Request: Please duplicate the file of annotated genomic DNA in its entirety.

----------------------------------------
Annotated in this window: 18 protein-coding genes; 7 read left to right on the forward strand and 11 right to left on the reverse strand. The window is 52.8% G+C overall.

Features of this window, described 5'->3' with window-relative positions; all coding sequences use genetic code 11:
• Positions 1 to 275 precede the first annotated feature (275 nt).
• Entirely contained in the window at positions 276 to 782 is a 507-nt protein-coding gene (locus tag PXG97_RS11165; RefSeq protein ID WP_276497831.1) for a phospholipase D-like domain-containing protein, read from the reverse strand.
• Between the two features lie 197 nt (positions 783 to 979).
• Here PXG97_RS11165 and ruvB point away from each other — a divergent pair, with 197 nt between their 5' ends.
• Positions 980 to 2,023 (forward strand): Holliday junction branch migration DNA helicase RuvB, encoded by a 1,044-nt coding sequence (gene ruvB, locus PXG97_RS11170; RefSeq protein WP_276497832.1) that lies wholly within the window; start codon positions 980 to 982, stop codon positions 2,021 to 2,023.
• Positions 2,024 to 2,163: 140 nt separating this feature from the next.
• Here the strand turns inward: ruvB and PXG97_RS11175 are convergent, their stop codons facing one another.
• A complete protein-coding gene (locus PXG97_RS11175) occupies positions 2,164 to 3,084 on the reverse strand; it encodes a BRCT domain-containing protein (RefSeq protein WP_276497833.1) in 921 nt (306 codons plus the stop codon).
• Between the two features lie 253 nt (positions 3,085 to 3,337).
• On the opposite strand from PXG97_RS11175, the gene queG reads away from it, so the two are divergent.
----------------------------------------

Annotated in this window: 18 protein-coding genes; 7 read left to right on the forward strand and 11 right to left on the reverse strand. The window is 52.8% G+C overall.

Features of this window, described 5'->3' with window-relative positions; all coding sequences use genetic code 11:
• Positions 1 to 275 precede the first annotated feature (275 nt).
• Entirely contained in the window at positions 276 to 782 is a 507-nt protein-coding gene (locus tag PXG97_RS11165; RefSeq protein ID WP_276497831.1) for a phospholipase D-like domain-containing protein, read from the reverse strand.
• Between the two features lie 197 nt (positions 783 to 979).
• Here PXG97_RS11165 and ruvB point away from each other — a divergent pair, with 197 nt between their 5' ends.
• Positions 980 to 2,023 (forward strand): Holliday junction branch migration DNA helicase RuvB, encoded by a 1,044-nt coding sequence (gene ruvB, locus PXG97_RS11170; RefSeq protein WP_276497832.1) that lies wholly within the window; start codon positions 980 to 982, stop codon positions 2,021 to 2,023.
• Positions 2,024 to 2,163: 140 nt separating this feature from the next.
• Here the strand turns inward: ruvB and PXG97_RS11175 are convergent, their stop codons facing one another.
• A complete protein-coding gene (locus PXG97_RS11175) occupies positions 2,164 to 3,084 on the reverse strand; it encodes a BRCT domain-containing protein (RefSeq protein WP_276497833.1) in 921 nt (306 codons plus the stop codon).
• Between the two features lie 253 nt (positions 3,085 to 3,337).
• On the opposite strand from PXG97_RS11175, the gene queG reads away from it, so the two are divergent.